Metabolism is markedly affected by the quality of the living environment. For instance, having an active physical and social life profoundly modulates metabolic markers [12, 13]. In turn, the metabolic profile affects vulnerability to MDD and antidepressant efficacy. As an example, normalization of metabolic markers has been associated to remission following antidepressant treatment, while no change occurs in nonremitters . Therefore, modification of metabolism represents a potential approach to modulate the interplay between the environment and SSRIs in order to improve treatment outcome.
The aim of the present study was to assess whether the pharmacological modulation of metabolism may improve the limited efficacy of FLX when administered in a stressful environment. To this purpose, we used metformin (MET), a widely used drug to treat type II diabetes and other metabolic syndromes . It affects the metabolic profile at both peripheral and central levels since it crosses the blood-brain barrier [16, 17]. Though the underlying molecular mechanisms of MET action are yet to be fully determined, it has been reported in preclinical models that MET affects brain plasticity, increasing long-term potentiation (LTP) in the hippocampal CA1 region  and modulating neurotrophic factor levels, such as the brain-derived neurotrophic factor (BDNF) .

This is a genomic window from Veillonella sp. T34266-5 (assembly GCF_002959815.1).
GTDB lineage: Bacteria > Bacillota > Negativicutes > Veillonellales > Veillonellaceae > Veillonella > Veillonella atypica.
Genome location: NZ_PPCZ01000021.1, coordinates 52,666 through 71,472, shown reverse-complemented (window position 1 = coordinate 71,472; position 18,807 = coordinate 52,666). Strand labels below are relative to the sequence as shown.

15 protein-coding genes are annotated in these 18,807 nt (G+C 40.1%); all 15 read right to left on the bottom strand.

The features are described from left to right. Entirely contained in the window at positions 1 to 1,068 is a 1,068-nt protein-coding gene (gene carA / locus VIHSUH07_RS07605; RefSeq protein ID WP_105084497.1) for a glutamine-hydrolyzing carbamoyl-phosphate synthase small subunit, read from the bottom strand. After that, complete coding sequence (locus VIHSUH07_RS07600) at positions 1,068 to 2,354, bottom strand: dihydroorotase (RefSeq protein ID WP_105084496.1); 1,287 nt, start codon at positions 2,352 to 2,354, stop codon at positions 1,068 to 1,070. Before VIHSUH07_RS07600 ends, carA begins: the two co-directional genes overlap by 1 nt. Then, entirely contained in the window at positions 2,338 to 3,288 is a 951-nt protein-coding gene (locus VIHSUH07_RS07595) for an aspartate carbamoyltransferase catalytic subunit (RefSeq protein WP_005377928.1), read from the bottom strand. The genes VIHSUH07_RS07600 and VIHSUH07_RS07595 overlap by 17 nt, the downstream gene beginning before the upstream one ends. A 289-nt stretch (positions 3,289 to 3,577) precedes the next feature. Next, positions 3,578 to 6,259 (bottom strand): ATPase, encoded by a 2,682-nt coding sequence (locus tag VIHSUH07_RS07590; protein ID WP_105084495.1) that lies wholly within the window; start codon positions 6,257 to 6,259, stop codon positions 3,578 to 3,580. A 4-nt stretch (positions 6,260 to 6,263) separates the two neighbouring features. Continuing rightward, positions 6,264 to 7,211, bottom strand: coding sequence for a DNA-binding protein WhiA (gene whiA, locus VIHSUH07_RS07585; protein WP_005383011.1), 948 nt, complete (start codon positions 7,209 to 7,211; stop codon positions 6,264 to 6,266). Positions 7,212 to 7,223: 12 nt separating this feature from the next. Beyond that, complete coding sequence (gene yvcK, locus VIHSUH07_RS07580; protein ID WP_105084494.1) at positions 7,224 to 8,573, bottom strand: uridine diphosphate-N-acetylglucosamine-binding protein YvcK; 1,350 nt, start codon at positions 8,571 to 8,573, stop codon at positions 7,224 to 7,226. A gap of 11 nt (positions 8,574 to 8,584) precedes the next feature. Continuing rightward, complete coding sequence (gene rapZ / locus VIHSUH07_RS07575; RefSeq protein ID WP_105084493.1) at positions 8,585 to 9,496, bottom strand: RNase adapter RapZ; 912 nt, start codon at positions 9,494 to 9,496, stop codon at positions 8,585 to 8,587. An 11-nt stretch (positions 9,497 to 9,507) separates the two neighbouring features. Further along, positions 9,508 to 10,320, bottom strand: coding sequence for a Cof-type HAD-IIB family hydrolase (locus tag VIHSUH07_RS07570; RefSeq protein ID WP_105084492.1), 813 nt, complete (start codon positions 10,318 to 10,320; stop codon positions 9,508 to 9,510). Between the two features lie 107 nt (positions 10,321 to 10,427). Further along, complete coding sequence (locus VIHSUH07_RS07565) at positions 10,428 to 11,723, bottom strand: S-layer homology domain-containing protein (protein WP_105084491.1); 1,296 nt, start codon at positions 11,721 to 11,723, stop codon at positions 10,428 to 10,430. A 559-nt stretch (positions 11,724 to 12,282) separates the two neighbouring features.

Our prediction was that the combined FLX and MET treatment is more effective than FLX alone in counteracting a depression-like phenotype in a stressful environment. According to our hypothesis, such enhanced efficacy is ascribable to the combined action of the two drugs: FLX increases brain plasticity, favoring a change in mood, while MET, which affects the metabolic profile, drives the change toward an improvement. To this aim, we measured BDNF expression and LTP as molecular and cellular markers of neural plasticity, in addition to liking- and wanting-type anhedonia as endpoints of depression-like response.
2. Materials and Methods
C57BL/6 male mice 12–15 weeks old were used and kept under a 12-hour light-dark cycle at 22–25°C. Mice were purchased at Envigo Italia (Udine, Italy). All procedures were carried out in accordance with the European law (EEC Council Directive 2010/63/UE86/609 1987), Italian legislation on animal experimentation (Decreto Legislativo 26/2014). In addition, animals were routinely examined for signs of discomfort as indicated by the animal care and use of the National Academy of Sciences of USA guidelines (National Research Council 2003).
2.2. Housing Condition